People flouted the rules and were brought before the courts in both London and Florence. The infractions were various, and included hiding or failing to report the presence of infected persons (more common among the better off residents and tradespeople of London parishes), leaving one’s residence without permission (the cases range from desperate residents seeking work to mischievous merry-makers keen on sociability), admitting people from outside to one’s own residence, trying to enter or leave the town or parish during quarantine, and many others that resemble contemporary responses to lockdown policies.
Vocal concerns about the heavy-handedness of punishments appear in the London case, and accusations regarding the use of a health crisis to crack down on activities perceived by elites as unsavory. Henderson posits a more sympathetic attitude among Florentine officials, with those brought before the courts given fairly lenient punishments. That said, denunciations and public shaming were explicitly designated tools of enforcement in Florence, with citizens not only encouraged to report their quarantine-breaking neighbors but paid by officials for doing so. (It would be interesting to examine what the effects of such explicit forms of social control were on outcomes in comparative context.)
In both cases, authorities acknowledged the disproportionate impact on the poor of public health crises and the measures taken to mitigate that impact. In both cases, the poor were given support to compensate for their loss of livelihood. Additional measures were also taken, such as offering interest-free loans to households or commissioning piece work to be done in the home for additional funds (spinning flax in the Florentine case). At the same time, the archival evidence in both localities indicates a more complex relationship between poverty and epidemic disease. Newman notes that the St. Martin records suggest that the hardest hit by quarantine measures were the middling residents, who were too well off to qualify for support but too poor to flee the city (this is consistent with studies of plague in other parts of England). These were households that often relied, for instance, on income from the housing of lodgers – a practice that was forbidden in plague times and on which the stigma of quarantine tended to have a lingering effect. Henderson observes that not all poor parts of Florence were hit equally hard by plague and that housing density rather than quality appears to have been a critical factor.
One thing that emerges from both studies is that, in addition to depriving poorer members of society of their livelihoods, quarantine disrupted the social networks and cultures of mutual assistance on which they relied. Without the means to obtain certain goods and services through market transactions, poorer residents depended on help from friends and relations. They performed essential tasks for one another and looked after one another in times of childbirth, of sickness, of mourning. Regular sociability was a part of investing in and maintaining these networks, and being denied this significant part of everyday life was a very big hardship indeed. Breaking quarantine to participate in seemingly frivolous activities – such as playing bowls on the streets of Florence – was often part of an effort to keep one’s networks intact and maintain those relationships necessary for survival.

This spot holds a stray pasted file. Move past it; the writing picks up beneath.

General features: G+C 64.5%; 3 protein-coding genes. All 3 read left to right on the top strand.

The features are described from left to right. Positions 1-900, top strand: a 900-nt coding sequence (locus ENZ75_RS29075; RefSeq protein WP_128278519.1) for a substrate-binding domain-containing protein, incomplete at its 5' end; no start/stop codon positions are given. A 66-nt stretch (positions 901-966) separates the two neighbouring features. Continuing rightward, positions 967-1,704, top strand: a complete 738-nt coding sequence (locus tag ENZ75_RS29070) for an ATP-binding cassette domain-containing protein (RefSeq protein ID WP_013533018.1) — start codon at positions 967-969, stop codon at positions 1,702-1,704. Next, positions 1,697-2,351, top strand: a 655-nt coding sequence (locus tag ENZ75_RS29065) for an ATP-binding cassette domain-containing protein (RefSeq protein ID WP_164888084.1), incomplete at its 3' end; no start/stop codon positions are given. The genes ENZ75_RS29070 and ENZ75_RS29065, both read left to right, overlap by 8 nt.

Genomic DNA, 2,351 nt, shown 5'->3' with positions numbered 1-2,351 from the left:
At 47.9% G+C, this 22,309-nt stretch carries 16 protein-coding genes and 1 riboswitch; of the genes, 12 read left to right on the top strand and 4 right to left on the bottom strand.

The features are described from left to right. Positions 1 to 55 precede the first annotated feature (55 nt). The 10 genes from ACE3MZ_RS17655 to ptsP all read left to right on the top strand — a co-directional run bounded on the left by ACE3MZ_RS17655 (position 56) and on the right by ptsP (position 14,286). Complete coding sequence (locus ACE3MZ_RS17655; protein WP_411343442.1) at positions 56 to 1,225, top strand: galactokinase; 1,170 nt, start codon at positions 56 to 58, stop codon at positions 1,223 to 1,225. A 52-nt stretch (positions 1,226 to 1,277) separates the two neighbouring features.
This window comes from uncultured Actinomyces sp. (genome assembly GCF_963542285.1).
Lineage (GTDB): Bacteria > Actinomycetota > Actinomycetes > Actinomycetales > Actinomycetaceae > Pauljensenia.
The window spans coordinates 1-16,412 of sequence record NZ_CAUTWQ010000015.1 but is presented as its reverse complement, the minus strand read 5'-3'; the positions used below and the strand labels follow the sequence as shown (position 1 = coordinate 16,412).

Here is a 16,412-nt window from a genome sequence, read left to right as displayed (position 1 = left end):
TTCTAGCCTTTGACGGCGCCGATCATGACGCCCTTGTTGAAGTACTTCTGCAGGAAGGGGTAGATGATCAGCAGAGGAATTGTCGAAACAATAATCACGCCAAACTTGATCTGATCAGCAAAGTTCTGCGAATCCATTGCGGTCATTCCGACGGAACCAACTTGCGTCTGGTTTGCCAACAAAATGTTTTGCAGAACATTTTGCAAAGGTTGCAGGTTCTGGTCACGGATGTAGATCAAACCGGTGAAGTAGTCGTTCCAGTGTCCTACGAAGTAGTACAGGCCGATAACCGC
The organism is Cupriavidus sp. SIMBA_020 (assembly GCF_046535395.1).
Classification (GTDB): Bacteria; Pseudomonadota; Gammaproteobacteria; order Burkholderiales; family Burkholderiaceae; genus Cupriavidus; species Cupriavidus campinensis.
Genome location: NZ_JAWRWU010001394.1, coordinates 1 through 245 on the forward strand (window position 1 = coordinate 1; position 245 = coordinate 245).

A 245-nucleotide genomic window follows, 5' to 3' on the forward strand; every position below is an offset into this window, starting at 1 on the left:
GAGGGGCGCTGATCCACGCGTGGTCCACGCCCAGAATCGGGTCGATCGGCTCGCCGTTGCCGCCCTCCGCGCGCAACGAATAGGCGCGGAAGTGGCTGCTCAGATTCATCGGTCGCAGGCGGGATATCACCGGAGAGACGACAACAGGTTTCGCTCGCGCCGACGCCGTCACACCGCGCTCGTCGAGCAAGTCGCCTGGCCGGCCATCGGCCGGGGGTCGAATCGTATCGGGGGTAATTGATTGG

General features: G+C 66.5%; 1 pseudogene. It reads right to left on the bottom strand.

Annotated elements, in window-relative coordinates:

Quarantine was considered one of the most effective measures against the spread of disease, especially in the absence of scientific knowledge of disease transmission. Still, over time, many came to see the costs of quarantine as greater than the benefits. Some even thought it might be doing more harm than good. People of all social strata dreaded its impact on their lives and did what they could to avoid being shut up, even if that meant becoming infected or spreading the disease to others. Defoe was one such sceptic, noting that:
“… for the Apprehensions and Terror of being shut up, made many run away with the rest of the Family, who, tho’ it was not publickly known, and they were not quite sick, had yet the Distemper upon them; and who by having uninterrupted Liberty to go about, but being obliged still to conceal their Circumstances, or perhaps not knowing it themselves, gave the Distemper to others, and spread the Infection in a dreadful Manner …”
Local studies of public health crises are extremely valuable in that they can provide illuminating context for the variation in outcomes we historians observe at the surface. But perhaps the main lesson of history in the case of quarantine is that some problems have no easy solutions.